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The proportion of HR professionals who believe that their organisation, or their client, is poorly prepared to manage the risks around how they reward their staff has grown in the past 12 months, according to a survey of Chartered Institute of Personnel and Development (CIPD) members. 'Managing Reward Risks: An Integrated Approach' finds that 15% of respondents think that their organisation is poorly prepared to deal with these risks, up from 9% in 2009, while 15% cite that their organisation is well prepared (compared with 17% in 2009).
The findings reveal that concerns about the overall effectiveness of the pay and benefits package to attract and retain key talent has increased in significance over the past year (reward unable to attract key skills rose in rank from 4 to the number 1 risk faced by employers and reward not retaining employees rose from rank number 12 to 6), reflecting concerns that firms have not been competing effectively in the labour market as the economy has started to show signs of recovery. The ability to change pay and benefit practices (ranked number 4), the ability of line managers to manage reward (ranked number 2) and the ability to engage employees through pay and benefits (ranked number 3) are also high on the list of concerns for 2010.
Pension costs and general reward affordability concerns are higher in the public and voluntary sectors than in the private sector (increasing pension costs are ranked 5 and 3 in the public and voluntary sectors respectively compared to 17 in the private sector, while not enough cash to meet reward commitments is 4 and 11 respectively and 14 in the private sector). The public sector is also more likely to express fears that their approach to reward was causing poor industrial relations (attitudes of the trade unions towards the reward strategy is 10, compared to 13 in the voluntary and 32 in the private sector.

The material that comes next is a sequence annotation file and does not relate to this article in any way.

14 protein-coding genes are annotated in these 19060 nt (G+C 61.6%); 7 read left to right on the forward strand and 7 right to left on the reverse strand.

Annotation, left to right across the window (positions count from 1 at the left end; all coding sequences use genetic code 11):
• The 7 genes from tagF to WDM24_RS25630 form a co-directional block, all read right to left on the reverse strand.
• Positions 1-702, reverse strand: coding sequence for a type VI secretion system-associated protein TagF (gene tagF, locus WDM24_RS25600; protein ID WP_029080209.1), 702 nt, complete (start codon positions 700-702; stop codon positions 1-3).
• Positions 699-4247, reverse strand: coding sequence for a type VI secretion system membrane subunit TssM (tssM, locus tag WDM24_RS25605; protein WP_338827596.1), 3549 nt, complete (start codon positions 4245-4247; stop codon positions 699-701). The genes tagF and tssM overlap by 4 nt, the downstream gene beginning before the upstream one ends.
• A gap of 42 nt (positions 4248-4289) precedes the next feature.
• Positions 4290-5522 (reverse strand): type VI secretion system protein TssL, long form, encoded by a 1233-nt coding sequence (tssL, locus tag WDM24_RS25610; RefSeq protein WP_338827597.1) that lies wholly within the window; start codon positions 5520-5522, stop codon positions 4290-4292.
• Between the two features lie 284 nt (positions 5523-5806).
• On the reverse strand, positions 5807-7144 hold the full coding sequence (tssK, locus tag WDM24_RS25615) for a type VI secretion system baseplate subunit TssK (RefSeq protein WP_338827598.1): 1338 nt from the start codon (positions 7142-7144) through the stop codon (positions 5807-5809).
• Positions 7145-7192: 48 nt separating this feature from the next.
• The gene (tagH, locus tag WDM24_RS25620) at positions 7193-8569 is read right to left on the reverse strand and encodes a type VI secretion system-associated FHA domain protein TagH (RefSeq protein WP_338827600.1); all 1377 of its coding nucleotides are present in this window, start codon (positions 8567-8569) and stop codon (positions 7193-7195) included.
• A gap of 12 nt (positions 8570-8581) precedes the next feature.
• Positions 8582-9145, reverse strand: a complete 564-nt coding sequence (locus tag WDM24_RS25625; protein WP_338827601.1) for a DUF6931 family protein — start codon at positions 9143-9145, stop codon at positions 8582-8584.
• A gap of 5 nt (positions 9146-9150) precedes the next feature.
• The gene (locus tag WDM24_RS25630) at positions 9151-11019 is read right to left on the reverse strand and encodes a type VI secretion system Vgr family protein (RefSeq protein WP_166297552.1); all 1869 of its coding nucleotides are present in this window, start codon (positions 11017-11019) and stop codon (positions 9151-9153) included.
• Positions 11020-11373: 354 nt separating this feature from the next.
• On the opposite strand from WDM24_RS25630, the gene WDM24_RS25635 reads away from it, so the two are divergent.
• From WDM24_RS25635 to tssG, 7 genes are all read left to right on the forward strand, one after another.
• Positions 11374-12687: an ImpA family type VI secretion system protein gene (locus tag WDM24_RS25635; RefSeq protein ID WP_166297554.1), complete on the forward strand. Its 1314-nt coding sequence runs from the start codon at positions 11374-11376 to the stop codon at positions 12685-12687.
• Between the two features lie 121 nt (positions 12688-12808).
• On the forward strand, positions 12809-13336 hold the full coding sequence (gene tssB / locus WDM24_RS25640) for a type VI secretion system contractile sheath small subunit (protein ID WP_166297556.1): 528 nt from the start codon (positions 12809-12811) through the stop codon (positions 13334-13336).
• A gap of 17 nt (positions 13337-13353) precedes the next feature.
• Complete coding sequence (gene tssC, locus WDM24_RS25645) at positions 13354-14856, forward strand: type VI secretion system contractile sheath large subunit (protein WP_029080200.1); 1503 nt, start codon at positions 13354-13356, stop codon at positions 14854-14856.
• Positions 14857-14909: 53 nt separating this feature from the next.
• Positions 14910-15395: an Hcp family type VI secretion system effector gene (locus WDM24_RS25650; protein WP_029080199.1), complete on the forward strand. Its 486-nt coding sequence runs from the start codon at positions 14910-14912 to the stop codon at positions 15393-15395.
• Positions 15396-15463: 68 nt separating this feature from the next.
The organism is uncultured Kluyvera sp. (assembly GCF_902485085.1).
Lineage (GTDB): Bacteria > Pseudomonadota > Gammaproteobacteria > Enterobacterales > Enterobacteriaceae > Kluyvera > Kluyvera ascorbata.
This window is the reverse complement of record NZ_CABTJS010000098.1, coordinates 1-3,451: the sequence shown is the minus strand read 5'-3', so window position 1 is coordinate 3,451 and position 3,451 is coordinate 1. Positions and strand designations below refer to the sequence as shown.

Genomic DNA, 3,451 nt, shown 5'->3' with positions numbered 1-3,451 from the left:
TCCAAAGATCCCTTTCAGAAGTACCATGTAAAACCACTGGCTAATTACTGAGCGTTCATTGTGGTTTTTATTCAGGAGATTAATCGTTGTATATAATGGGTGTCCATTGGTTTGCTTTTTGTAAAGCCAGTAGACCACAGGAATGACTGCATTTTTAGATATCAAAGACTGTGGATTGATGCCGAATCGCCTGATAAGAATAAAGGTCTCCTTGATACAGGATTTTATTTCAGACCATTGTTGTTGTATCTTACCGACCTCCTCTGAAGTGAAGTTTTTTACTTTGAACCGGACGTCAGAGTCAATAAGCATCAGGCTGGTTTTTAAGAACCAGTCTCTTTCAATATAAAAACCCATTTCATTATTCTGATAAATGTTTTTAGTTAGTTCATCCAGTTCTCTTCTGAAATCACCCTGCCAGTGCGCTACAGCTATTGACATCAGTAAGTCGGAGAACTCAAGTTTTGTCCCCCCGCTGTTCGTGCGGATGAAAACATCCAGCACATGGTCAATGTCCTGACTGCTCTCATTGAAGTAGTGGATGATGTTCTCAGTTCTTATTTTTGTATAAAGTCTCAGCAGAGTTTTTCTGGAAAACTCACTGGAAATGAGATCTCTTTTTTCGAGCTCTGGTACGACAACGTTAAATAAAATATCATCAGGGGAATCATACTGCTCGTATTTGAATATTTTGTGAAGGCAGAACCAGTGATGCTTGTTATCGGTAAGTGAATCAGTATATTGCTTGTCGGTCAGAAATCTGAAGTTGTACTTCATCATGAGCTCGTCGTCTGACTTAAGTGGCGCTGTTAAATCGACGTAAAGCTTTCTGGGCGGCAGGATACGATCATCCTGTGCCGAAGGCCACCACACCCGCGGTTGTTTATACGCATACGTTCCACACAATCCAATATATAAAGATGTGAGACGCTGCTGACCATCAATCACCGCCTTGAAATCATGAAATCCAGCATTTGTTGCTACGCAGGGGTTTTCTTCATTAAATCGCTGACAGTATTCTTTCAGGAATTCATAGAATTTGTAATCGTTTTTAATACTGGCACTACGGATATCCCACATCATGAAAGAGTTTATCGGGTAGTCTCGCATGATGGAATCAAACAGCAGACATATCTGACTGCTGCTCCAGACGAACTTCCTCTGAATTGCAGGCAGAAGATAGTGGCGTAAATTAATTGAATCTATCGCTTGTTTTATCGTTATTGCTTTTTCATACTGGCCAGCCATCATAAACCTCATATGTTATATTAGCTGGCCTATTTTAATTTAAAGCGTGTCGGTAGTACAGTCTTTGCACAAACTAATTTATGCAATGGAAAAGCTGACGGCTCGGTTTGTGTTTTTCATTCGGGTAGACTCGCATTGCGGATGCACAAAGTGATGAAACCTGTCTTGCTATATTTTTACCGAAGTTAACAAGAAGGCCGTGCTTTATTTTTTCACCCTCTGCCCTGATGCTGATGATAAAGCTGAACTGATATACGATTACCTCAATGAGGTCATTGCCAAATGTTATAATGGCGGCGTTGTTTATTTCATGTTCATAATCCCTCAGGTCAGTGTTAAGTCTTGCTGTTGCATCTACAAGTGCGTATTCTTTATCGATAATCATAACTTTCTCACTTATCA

Charles Cotton, Performance and Reward Adviser, CIPD, said "the past 12 months have been a turbulent time for many employers in terms of pay and benefits practice. They are fearful that the way that reward helps them attract, retain and motivate their employees is no longer appropriate."
"While the private sector is concerned that their reward practices will not help them if the economic recovery is sustained, in contrast the public sector is concerned that their reward practices won't help them as their economy starts to decline."
Looking to the next 12 months, the reward risks predicted to become more prescient are increasing pension costs (rank 1, up from 3) and not enough cash to meet reward commitments (2, up from 9), poor industrial relations (3, up from 6) and taxation changes reducing the impact of reward (4, up from 25).
Jonathan Chapman, Management Education Fellow, Cranfield School of Management, and co-author of the report, said "changes to how employee pay and benefits are taxed are of major concern to all employers who fear the changes will make it harder for them to compete effectively to recruit and retain valuable talent. These and other changes have also placed an additional burden on reward professionals, with many struggling to manage. A planned response to increasing risks is now needed by organisations to make sure that reward plays a key role in ensuring organisations thrive in this new economic environment."